Farmers are well aware that once a crop is successfully grown and harvested the season is hardly finished. That harvested crop has to go somewhere -- and the farther it must be hauled, the lighter the billfold at the end of the day.
With the announced closure of several area elevators, that was the dilemma facing a group of west-central Mississippi producers in 2012.
“Think about what was being lost,” says Jim Daven. “Besides the farmers, you had 30 employee families that would have been terribly harmed. You had two Delta counties -- Coahoma and Tallahatchie -- that would lose major tax revenues. And what about those supplying electricity and fuel and all the rest? We had an obligation if we could revive the facilities -- at least we had to try to do it.
“Thank God it’s worked.”
Daven, an Arkansan based in Little Rock, now spends an inordinate amount of time on the road between his home and west Mississippi. A licensed broker/dealer and CBOT grain trader for 30 years, Daven’s earlier exposure to agriculture in Arkansas, Louisiana, Mississippi and Texas is what led him to the facilities he’s now helping to run in Mississippi.
“I used to do all their hedging. Actually, Dr. James Smith -- a very well-known gentleman in Mid-South agriculture, who started out in Extension -- was once strictly involved in rice. When they had the turmoil at Uncle Ben’s he wanted us to set him up in the grain business where he could buy and sell any grain. That’s how I came to know all the people in Mississippi.
“When that closed down in 2012, the area farmers, employees and communities were very concerned. So, a group of local businessmen consisting of Pete Willingham, Chance Robinson, Shelley Smith, and myself got together and formed Commercial Grain.
“When things shut down, we began meeting with farmers. They had no other place to go if they didn’t want to haul 30-plus miles along with waiting four or five hours in line for grain delivery. That would have cost them 30 cents per bushel extra -- something they’d not had to deal with before.”
Commercial Grain Marketing, LLC, expanded the facilities and started the operation back up. “We purchased the Minter City, Miss., elevator and, eight months later, ended up taking over Delta Rice Services in Webb, Miss. That alone puts us at 5 million (bushels) capacity on the grain end.”
They also purchased land in Webb adjacent to a railroad. “That side of the business is what we’re in the process of making viable. We’re taking bids and trying to secure financial resources, grants, to get that done. Coahoma and Tallahatchie County officials are helping us with that. The counties really pushed for us to take the businesses over and are keen to get that rail facility. Everything is dependent on our feasibility study which should be completed soon and hopefully we can proceed from there.”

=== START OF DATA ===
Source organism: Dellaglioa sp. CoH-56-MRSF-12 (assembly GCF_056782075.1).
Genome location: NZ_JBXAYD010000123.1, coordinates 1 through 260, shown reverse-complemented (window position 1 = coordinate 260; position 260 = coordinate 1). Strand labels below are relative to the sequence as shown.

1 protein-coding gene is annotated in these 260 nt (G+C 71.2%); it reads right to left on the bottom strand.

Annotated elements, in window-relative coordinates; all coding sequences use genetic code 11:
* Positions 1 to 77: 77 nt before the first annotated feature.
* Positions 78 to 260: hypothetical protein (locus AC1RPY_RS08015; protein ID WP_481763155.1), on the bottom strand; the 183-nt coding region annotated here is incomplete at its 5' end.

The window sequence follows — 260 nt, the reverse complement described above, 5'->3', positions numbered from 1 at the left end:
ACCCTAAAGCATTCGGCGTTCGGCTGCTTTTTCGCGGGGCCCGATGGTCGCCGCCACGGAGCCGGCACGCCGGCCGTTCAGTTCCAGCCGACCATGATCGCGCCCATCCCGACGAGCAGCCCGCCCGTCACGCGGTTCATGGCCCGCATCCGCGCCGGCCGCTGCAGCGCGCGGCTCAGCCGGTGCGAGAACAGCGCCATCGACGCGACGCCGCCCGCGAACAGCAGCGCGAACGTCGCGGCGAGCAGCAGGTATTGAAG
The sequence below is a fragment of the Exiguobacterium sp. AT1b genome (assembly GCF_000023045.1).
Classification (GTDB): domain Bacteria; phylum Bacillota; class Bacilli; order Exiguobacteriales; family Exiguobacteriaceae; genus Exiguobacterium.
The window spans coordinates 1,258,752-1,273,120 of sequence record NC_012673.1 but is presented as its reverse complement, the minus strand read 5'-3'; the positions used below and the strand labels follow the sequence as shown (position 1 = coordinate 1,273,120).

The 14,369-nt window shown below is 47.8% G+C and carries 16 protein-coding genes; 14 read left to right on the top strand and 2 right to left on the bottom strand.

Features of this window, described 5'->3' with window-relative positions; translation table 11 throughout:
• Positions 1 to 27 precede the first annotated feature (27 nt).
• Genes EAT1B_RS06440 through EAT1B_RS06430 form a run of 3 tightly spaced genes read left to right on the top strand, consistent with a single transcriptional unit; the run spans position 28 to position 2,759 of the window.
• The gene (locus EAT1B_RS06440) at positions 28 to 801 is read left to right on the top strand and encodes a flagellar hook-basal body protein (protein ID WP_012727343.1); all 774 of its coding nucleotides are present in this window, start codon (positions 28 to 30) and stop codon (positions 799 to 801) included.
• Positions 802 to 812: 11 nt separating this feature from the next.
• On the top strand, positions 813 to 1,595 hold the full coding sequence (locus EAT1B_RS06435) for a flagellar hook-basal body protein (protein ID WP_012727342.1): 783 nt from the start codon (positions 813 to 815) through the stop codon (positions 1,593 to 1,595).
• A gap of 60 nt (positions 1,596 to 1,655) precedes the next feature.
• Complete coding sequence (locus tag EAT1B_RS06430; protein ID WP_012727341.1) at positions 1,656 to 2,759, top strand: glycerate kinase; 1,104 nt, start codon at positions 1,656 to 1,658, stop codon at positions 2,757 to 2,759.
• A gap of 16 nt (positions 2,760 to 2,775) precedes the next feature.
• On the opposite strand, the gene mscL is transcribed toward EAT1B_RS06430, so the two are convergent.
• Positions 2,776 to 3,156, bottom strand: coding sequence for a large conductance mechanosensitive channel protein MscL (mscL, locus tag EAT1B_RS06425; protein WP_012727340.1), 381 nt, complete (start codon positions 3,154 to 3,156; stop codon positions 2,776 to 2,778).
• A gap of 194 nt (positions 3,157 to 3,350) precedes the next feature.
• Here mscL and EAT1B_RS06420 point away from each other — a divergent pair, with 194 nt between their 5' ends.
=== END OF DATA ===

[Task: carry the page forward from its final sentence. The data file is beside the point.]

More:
With the purchasing of the elevators under Commercial Grain Marketing, “we essentially helped maintain the commerce in two counties and became a major employer in Tallahatchie County. Right now, we have about 30 employees and should bring in 10 to 15 more once the rail system is up. We plan to have that completed within the year.”
The businessmen aim to concentrate on domestic use of the rail loading facility. “Our customer base includes the poultry business in Mississippi and we do business in other states. The rail will open up tremendous possibilities in new markets.”
This approach, says Daven, will provide farmers with “great” alternatives.
In Webb, where things are centralized, it’s a fair distance from the river. Farmers don’t have much alternative than to truck their grain to the river facilities. With the re-opened elevators, “they can move to a different sector and markets. Whatever is best for their bottom lines.”
What about expanding silo capacity?
“The Webb facility alone has a capacity of around 4 million. I believe that’s one the largest independent facility in the state. Along with that, the Minter City facility has a capacity of 400,000. The purchase of the Minter City elevator gave us the ability to service more counties including being closer to our end users.
“If the operation is run correctly, you’d turn that over twice. That’s a potential for a lot of business in the area.”
Any learning curve associated with the facilities was not terribly jolting, says Daven. “We were largely able to just hit the ground running. All four of the owners were well acquainted with the farmers who obtained services from Delta. We already had a customer base.
“So, we had a good base already in place. The demand was there.”
This year, Daven expect the facilities to be at 100 percent capacity.
“When we took the business over, the expertise was already in place.
“Two of the partners, Shelley Smith and Pete Willingham, were involved in the operation for many years . They already knew the facility -- the history, the maintenance needs, etc. There weren’t any big surprises so we were lucky.”
Producers haul grain in all the way from Yazoo City. “We have customers in Cleveland to Batesville, all of Tallahatchie County, some of Leflore and Coahoma counties.”
What will it take to get the rail facility up to speed?
“We have a small trucking fleet that has been moved to the old elevator. Our current plans are to expand the trucking fleet to accommodate the customer demand. That should be completed by July of 2014.
“We’re going to put in two 50,000-gallon holding tanks. Those will be used strictly for loading 25 railcars at a time. There will be a dump and scales.”
The primary focus currently, says Daven, “is to alleviate long waiting lines and offer our customers the best available prices for their products. If those two objectives are met, then we will have done our job.”